Threads is the fastest-growing social media platform of all time, reaching 100 million users in just five days. The platform was launched by Meta to compete with Twitter after Twitter was purchased by Elon Musk and had a precipitous decline in users and quality. While it ties directly into Instagram and is built on the same technology, Threads is intended to be a town square for the internet. But can a town square thrive when it’s filled suddenly with millions of voices and moderated in the same way that made Instagram a place that was friendly for brands and few others?
Sometime Wednesday morning, Threads on the web started showing a little red dot over the notifications tab. The notification dot had been a big omission to the web experience, so I’m glad Meta added it in.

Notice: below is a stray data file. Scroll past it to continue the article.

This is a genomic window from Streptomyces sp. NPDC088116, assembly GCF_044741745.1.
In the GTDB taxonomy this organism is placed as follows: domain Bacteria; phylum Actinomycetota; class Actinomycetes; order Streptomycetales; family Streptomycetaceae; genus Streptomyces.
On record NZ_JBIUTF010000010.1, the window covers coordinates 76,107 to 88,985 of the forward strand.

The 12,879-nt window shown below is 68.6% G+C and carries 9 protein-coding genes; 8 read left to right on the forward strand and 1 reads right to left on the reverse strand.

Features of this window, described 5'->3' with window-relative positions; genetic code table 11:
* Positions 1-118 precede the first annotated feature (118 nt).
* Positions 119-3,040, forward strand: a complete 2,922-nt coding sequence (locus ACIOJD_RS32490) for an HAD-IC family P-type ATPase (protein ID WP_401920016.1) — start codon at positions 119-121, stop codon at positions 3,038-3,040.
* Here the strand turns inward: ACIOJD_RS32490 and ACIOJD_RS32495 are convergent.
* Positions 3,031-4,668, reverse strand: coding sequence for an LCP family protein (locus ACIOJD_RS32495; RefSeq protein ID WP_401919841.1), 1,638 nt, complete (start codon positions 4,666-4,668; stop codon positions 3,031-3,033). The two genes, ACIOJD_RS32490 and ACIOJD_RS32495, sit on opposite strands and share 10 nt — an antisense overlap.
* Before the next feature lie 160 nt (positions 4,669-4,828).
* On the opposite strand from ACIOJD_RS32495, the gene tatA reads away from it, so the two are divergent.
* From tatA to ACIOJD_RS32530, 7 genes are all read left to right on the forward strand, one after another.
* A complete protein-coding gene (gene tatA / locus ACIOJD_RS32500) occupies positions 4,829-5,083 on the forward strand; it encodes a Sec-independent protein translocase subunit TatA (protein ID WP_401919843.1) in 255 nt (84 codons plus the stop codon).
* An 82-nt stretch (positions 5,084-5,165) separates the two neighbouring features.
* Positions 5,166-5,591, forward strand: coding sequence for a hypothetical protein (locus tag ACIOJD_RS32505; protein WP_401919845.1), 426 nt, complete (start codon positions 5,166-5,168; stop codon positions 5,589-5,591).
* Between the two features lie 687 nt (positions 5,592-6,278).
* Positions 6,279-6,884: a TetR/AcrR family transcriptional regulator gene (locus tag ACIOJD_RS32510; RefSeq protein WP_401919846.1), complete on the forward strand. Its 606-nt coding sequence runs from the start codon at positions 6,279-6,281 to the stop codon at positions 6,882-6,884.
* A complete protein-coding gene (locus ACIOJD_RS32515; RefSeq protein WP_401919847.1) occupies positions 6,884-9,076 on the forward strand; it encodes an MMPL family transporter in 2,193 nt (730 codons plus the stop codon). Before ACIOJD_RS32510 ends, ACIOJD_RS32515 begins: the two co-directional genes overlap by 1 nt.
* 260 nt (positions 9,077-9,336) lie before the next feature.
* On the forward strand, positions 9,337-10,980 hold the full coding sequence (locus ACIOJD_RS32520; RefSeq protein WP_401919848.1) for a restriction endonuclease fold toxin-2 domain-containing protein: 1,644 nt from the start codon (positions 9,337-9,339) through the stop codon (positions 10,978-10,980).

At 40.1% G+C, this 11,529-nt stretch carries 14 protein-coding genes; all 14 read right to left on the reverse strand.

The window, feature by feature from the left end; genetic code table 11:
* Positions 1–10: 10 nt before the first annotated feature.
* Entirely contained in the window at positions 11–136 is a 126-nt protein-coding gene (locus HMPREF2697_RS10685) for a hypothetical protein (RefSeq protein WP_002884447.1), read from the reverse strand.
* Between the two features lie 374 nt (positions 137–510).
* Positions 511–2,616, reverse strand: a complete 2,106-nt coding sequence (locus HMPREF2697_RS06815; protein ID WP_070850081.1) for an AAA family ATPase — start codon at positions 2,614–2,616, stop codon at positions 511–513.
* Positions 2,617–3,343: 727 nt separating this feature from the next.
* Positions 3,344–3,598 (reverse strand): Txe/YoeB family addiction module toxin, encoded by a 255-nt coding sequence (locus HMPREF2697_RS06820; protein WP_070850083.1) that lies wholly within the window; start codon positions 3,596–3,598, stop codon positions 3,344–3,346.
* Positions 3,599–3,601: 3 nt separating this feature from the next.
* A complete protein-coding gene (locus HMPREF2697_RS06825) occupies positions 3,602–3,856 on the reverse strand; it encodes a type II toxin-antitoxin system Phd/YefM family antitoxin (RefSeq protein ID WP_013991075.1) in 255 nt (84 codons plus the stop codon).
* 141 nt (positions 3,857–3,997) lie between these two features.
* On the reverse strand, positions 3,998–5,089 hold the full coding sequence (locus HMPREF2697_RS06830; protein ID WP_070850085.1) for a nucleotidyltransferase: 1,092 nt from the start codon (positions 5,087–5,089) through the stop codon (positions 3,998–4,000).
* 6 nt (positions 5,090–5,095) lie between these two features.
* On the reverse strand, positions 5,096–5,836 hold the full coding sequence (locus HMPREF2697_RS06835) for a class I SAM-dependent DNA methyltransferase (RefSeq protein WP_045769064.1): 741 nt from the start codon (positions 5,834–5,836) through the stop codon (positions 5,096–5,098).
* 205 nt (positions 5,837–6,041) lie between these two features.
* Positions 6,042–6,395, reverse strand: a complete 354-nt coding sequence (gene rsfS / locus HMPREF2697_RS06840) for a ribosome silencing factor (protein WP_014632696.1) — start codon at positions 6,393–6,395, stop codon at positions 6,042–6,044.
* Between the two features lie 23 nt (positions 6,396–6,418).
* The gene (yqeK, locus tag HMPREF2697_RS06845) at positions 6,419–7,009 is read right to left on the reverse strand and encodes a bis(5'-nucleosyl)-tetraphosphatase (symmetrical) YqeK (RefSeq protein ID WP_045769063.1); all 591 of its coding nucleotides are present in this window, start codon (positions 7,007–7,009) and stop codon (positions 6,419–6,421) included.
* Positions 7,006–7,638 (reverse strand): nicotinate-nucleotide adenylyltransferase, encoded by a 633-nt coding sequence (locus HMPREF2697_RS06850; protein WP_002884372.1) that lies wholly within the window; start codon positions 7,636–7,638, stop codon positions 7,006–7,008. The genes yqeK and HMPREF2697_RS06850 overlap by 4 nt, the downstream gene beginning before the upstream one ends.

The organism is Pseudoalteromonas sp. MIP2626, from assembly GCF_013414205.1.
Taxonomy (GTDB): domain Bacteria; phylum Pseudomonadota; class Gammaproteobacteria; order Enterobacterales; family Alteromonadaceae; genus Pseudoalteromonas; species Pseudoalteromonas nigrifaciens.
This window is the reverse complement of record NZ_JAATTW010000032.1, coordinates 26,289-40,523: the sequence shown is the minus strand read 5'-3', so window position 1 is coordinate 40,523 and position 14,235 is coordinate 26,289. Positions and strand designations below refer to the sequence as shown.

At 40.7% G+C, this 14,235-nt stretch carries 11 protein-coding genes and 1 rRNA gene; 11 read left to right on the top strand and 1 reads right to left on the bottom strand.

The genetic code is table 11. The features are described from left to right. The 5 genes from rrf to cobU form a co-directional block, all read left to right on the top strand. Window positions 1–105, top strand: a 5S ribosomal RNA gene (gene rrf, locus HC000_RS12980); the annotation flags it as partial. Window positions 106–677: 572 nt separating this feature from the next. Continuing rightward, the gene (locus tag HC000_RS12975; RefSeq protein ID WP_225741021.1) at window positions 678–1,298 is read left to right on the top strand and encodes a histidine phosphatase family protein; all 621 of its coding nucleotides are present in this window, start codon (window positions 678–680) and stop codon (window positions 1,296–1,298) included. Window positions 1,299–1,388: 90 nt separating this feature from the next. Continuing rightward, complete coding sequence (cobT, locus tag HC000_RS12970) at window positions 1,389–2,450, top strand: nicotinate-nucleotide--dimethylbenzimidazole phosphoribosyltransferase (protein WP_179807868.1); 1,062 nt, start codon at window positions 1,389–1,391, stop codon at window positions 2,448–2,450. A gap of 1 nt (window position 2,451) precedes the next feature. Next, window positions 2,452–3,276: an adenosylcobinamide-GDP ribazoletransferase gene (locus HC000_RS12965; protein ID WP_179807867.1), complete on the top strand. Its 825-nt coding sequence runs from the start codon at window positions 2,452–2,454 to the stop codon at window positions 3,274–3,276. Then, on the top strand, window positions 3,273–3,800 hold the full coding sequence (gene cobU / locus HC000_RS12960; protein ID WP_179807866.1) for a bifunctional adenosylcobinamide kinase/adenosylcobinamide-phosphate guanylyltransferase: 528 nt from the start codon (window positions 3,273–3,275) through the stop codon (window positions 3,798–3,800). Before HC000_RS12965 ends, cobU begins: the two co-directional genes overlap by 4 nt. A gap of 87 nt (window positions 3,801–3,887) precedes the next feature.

Adam Mosseri says he tested the feature out on Wednesday for a quote post. Quote posts are one of the biggest omissions from the Threads web experience, so I’m really hoping it launches soon.
Now we just need Threads to not default to the “For You” feed every time I open it up.
Meta’s Threads just got proper search, but Taylor Lorenz at The Washington Post found that it doesn’t show results for some terms related to covid and vaccines as well as terms like “sex,” “nude,” and “gore.”
From the piece:
“The search functionality temporarily doesn’t provide results for keywords that may show potentially sensitive content,” the statement said, adding that the company will add search functionality for terms only “once we are confident in the quality of the results.”
That said, as my colleague Wes Davis found, as you’re typing in terms like “covid” or “covid-19,” you might see a prompt pointing you to the CDC’s website. But if you hit enter to search for those terms directly, the results page will still be blank.